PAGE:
# Price change of a bond towards yield and YTM

I have been trying to get a good picture of PV01 and DV01(PVBP). I was going through below link.

This measure is the absolute value of the change in price of a bond for a one basis point change in yield. It is another way to measure interest-rate risk.

I find Price Value of Basis Point explanation from Fabozzi Hand Book is clearer.

PVBP is measure of the price volatility of a bond to quantify
interest-rate risk—the price value of a basis point (PVBP).
This measure, also called the dollar value of an 01 (DV01),
is the absolute value of the change in the price of a bond
for a 1 basis point change in yield. That is,
**PVBP = | initial price − price if yield is changed by 1 basis point |**


To me it sounds like YTM than the current yield. Isn't it YTM it is referring to? I understand the calculations and relationship between Price and Interest Rate in terms of a bond. Price of a bond is affected by a change in interest rate and yield remains the same. So in my understanding such changes in interest rate only matters for YTM and not current yield.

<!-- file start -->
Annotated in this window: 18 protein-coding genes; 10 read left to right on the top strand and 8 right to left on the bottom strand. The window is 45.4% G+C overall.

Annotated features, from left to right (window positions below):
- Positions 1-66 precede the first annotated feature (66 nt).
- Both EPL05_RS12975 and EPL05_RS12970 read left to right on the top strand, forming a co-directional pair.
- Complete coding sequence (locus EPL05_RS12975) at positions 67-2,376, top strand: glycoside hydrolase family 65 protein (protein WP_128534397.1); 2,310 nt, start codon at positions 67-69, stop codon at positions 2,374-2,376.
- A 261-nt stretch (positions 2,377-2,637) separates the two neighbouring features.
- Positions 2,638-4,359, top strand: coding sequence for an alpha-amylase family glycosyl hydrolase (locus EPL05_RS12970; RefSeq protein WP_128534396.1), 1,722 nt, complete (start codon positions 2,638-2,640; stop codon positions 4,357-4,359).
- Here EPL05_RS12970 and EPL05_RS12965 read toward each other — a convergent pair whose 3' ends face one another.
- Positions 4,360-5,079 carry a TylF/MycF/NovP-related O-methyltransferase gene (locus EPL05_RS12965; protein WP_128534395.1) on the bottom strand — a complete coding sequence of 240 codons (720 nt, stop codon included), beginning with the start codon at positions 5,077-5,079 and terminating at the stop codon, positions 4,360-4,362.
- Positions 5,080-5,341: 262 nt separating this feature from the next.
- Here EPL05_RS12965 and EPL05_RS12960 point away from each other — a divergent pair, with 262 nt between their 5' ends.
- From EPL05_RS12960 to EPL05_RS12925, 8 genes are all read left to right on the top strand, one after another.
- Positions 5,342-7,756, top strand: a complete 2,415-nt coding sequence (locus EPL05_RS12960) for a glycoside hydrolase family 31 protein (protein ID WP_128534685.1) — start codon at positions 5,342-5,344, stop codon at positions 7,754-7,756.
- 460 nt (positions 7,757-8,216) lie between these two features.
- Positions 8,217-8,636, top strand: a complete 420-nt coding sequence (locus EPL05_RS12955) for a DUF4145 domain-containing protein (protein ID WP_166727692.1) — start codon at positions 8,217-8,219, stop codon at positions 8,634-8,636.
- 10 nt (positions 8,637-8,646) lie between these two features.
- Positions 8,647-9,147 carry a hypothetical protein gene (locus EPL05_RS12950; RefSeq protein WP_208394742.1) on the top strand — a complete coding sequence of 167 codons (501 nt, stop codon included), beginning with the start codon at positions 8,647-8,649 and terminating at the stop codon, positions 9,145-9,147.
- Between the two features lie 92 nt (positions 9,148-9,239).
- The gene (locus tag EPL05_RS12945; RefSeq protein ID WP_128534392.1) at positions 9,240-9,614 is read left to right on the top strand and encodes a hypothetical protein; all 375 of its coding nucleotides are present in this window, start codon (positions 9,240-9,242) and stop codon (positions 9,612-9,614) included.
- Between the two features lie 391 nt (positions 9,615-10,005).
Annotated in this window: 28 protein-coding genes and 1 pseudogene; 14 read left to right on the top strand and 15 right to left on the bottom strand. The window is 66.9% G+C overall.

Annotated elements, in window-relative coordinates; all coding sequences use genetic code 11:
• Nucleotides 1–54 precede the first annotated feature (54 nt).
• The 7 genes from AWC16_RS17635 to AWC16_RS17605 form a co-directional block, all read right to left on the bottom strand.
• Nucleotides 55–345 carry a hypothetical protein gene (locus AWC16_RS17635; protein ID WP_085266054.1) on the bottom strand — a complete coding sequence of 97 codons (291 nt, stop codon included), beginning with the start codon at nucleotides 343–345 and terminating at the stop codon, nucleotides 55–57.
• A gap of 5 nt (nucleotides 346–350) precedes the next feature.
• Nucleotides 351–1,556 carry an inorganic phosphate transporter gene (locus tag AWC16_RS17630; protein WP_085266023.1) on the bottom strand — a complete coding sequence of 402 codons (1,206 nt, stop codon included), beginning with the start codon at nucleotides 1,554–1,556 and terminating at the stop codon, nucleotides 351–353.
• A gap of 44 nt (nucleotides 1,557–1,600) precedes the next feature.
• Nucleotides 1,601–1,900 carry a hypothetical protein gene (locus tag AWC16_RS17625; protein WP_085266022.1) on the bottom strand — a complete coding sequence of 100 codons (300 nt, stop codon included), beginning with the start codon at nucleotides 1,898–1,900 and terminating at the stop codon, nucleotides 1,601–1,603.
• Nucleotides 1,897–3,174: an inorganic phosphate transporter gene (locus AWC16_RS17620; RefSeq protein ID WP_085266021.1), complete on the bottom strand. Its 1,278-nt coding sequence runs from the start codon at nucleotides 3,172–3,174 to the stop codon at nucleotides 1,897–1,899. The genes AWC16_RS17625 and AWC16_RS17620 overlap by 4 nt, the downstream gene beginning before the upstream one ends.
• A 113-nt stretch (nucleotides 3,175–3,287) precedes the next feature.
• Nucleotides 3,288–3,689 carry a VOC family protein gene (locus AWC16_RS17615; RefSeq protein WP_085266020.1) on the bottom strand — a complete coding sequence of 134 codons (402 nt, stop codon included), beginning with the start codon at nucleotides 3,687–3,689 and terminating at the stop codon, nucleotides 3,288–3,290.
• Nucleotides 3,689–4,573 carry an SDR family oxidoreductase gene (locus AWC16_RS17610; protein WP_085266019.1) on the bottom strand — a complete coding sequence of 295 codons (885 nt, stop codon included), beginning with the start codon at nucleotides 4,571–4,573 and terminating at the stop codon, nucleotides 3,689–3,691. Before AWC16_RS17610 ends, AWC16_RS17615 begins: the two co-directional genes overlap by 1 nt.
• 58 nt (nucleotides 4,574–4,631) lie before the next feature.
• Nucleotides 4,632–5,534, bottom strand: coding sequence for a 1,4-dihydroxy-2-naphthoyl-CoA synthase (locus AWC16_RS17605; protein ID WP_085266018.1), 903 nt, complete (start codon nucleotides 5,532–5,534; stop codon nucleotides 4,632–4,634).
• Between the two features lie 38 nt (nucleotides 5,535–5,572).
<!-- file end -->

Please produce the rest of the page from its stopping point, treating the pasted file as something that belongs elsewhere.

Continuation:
On a latter note, can someone direct me to a good material for PV01 calcualtion?

-

There's typically no ambiguity in DV01. It is a $dP/dy$ calculation and represents the change in price when the yield of a bond changes by 1 basis point. I need to emphasize that you're changing the bond's own yield (typically yield to maturities for government bonds) and you're NOT changing the yield CURVE!
If you shock the entire yield curve in a parallel way by 1 basis point and computes the change in price based on the new yield CURVE, we typically refer to that as the "effective DV01" or "effective '01". In practice, the curve shocked is typically the par yield curve (a theoretic curve representing the yields of bonds trading at $100). As a result, the effective DV01 tends to be higher than DV01. PVBP is a terminology used more frequently in the swap/swaption world (although Lehman and JPM use "PVBP" on their reports, even though they mean "DV01"). Strictly speaking, it is the present value of a stream of 1bp coupon payments – this is why it's also called the "annuity factor." For example, if you have a 1-year swap and its fixed side has two cash flows, 6m from today and 1y from today. Then the PVBP of the fixed side is literally just $$d(0.5) + d(1),$$ where$d(t)$is the discount factor for time$t\$. Similar computations can be done for the floating leg. When people talk about the PVBP of a swap without specifying which leg it is, it refers to the fixed leg.